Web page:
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Author Topic: 35 cm Entry level class in UK  (Read 1838 times)
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Phil9x9
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« on: December 12, 2012, 04:29:20 AM »

In the UK this winter we are having a postal competition using 35cm models(entry level specification) to encourage novices like myself to get involved in lighter models.

Normal 35 cm rules apply plus:
These are to be built to a minimum weight of 1g and must not use VP props ( but can be built up).
Half motors must be used. Motors can be any weight but a ballast spacer of at least equal weight must be used.

I have built a model to around  0.85g (no prop). My current prop gives an AUW of 1g,(prop is built up almost symmetrical 11" dia with 21"p)It has 8.5” between the motor hooks.
I have not flown on the half motor yet and am still getting used to the model.
My practice hall is 20ft to the first light fitting and I am now struggling to improve my time above 7min 30 sec no touch. Using a 9” loop of ,040” rubber 0.52g.
Advice on 35cm  prop design is difficult to come by and I would appreciate any advice on suitable props and a guide to a suitable motor, both for the half motor use and full motor use. Remember no VP.



Phil
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Maxout
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« Reply #1 on: December 12, 2012, 07:15:01 AM »

A flaring prop should help a good bit, but you also need to provide a photo of the model and prop so we can get an idea where you're coming from.

One of the best fixed pitch props out there for 35 cm is Tom Sova's design, though the prop off Coslick's Micro-B EZB would be a good choice as well. At that weight, you'll want all the prop you can get...
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Phil9x9
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« Reply #2 on: December 12, 2012, 07:55:15 AM »

Here is a shot of the model.

Correction to my first post on checking my notes. I actually finished the session on 11" of .055" rubber.
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Maxout
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« Reply #3 on: December 12, 2012, 01:01:07 PM »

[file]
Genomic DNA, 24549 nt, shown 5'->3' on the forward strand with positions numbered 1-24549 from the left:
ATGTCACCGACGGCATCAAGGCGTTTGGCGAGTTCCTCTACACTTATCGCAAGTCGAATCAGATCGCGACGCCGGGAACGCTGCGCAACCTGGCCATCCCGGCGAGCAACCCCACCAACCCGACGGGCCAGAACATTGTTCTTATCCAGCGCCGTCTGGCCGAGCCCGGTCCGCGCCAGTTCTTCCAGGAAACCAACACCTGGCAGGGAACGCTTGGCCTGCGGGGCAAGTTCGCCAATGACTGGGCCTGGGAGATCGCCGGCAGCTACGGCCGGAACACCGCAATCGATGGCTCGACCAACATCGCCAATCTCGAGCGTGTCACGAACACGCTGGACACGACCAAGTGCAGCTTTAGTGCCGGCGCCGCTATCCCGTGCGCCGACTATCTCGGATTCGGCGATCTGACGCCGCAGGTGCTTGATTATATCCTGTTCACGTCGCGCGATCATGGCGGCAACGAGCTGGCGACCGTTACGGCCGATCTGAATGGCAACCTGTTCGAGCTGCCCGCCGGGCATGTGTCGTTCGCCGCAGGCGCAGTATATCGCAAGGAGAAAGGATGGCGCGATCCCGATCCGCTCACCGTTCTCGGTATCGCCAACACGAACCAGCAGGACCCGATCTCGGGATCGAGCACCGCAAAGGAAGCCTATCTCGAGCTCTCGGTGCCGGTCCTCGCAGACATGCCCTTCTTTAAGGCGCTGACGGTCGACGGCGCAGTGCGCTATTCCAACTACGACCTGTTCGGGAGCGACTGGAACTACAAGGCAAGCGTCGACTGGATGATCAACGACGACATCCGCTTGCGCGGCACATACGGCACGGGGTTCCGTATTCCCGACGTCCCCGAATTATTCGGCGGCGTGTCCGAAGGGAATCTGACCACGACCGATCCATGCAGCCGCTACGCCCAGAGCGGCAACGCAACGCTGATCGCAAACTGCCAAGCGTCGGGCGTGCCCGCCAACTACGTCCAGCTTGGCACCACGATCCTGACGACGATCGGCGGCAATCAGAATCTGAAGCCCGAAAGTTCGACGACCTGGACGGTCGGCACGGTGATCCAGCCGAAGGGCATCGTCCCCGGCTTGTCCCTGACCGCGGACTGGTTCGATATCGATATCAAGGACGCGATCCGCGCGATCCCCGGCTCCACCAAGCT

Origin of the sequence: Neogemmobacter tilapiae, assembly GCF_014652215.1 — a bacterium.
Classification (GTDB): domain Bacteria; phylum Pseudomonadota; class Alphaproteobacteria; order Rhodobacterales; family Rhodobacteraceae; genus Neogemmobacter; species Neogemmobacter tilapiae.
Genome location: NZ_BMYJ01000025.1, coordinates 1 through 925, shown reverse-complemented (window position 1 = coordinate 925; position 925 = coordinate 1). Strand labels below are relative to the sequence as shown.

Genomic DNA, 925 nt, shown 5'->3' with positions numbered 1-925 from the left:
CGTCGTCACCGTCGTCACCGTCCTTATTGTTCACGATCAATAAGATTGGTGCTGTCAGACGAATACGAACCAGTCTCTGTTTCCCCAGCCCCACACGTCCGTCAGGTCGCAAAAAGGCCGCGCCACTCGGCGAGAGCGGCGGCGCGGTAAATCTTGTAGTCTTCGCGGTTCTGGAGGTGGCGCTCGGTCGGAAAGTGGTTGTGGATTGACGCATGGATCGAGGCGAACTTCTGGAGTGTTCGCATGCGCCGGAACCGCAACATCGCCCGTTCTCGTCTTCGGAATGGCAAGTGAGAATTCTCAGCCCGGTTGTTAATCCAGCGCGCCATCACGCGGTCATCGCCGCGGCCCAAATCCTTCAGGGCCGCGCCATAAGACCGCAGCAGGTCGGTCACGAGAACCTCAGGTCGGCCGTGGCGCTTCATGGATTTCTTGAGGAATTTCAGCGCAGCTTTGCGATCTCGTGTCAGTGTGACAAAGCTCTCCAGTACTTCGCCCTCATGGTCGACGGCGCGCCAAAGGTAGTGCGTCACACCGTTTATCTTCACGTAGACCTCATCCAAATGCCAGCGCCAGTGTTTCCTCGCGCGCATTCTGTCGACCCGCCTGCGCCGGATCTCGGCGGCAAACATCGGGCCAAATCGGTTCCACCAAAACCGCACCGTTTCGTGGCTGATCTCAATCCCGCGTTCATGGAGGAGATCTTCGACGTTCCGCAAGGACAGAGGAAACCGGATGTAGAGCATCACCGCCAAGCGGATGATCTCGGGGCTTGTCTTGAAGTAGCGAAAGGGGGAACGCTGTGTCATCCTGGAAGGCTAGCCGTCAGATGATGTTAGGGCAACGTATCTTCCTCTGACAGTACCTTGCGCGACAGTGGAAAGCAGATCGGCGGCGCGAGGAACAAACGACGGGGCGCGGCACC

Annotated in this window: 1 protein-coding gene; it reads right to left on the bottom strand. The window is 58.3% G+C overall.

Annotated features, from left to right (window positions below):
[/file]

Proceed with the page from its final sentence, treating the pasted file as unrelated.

Hmm...that power might actually be a little low for this weight. My advice is to build your model to be similar to an F1L. You could actually build an F1L and then just use a shorter, wider chord wing, and probably be very close to a viable 1 g 35 cm. Main issue is that you need a very strong motorstick. I'd allot 300-350 mg for the stick and build the rest of the airframe around that. Stabs can be very light--80-90 mg, especially if you use a rudder instead of tip plates. The rudder need not be large...a 1.5" diameter circle is plenty and can be built down to 10 mg covered.

Your propeller looks pretty good, but I think it could benefit from a little more twist--doesn't look truly helical. Further, since that is a symmetrical prop, you're not getting any flare at high torque, so you can't use as much torque and still stay off the ceiling as someone who has a flaring prop. My advice on the prop remains--build Sova's design. I would recommend using the largest prop you can--probably 12.5-13", by scaling his blade design as needed. Additionally, a long motorstick will help you get the most from your prop/motor combo. For a model of this weight, a 10" motorstick should give good results. To save weight, you can keep the tailboom around 8-10". It needs to be as stiff as possible.
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Phil9x9
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« Reply #4 on: December 12, 2012, 01:58:32 PM »

Thanks for your opinions on the design of a 1g 35cm. It is very hard to know where to go when all designs and info are aimed at  0.4g models.
I will be building a second model now I have some experience of this class of  model and will incorporate the suggestions you make especially about giving emphasis to motor stick stiffness and length, and reduction of weight elsewhere.
The design I have used is one being produced as a kit to promote this class, although the one I built was from scratch, and I thought it as good as anything to get a feeling for the class.

You are correct about my prop, it is not helical. I have been trying to locate info on producing a true form block and will continue searching.
I have looked at photos of  Sova’s model and get where you are coming from on his props. These do not carry as much flare as the current trend in penny planes , of which I have some experience.
I am interested in you suggestion to go larger on diameter, when I considered this myself I was concerned on the amount of rubber I would need to spin them.
Do you think I will have to go over 1g for the motor.
What would you consider a maximum weight of rubber on a 1g model.
Do you think a pitch of around 21" is OK for the bigger props.


Phil
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Hepcat
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« Reply #5 on: December 12, 2012, 05:39:28 PM »

Phil
I have a paper on making formers for propellers in the 2012 Sympo.  This shews calculations for helical or non helical blades.  The paper offers an 'Excel' spreadsheet that does all the calculations with a few button clicks.  If you would like a copy just let me know your email address.

John
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Phil9x9
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« Reply #6 on: December 13, 2012, 04:14:57 AM »

Yes please I have pm tou with my email address.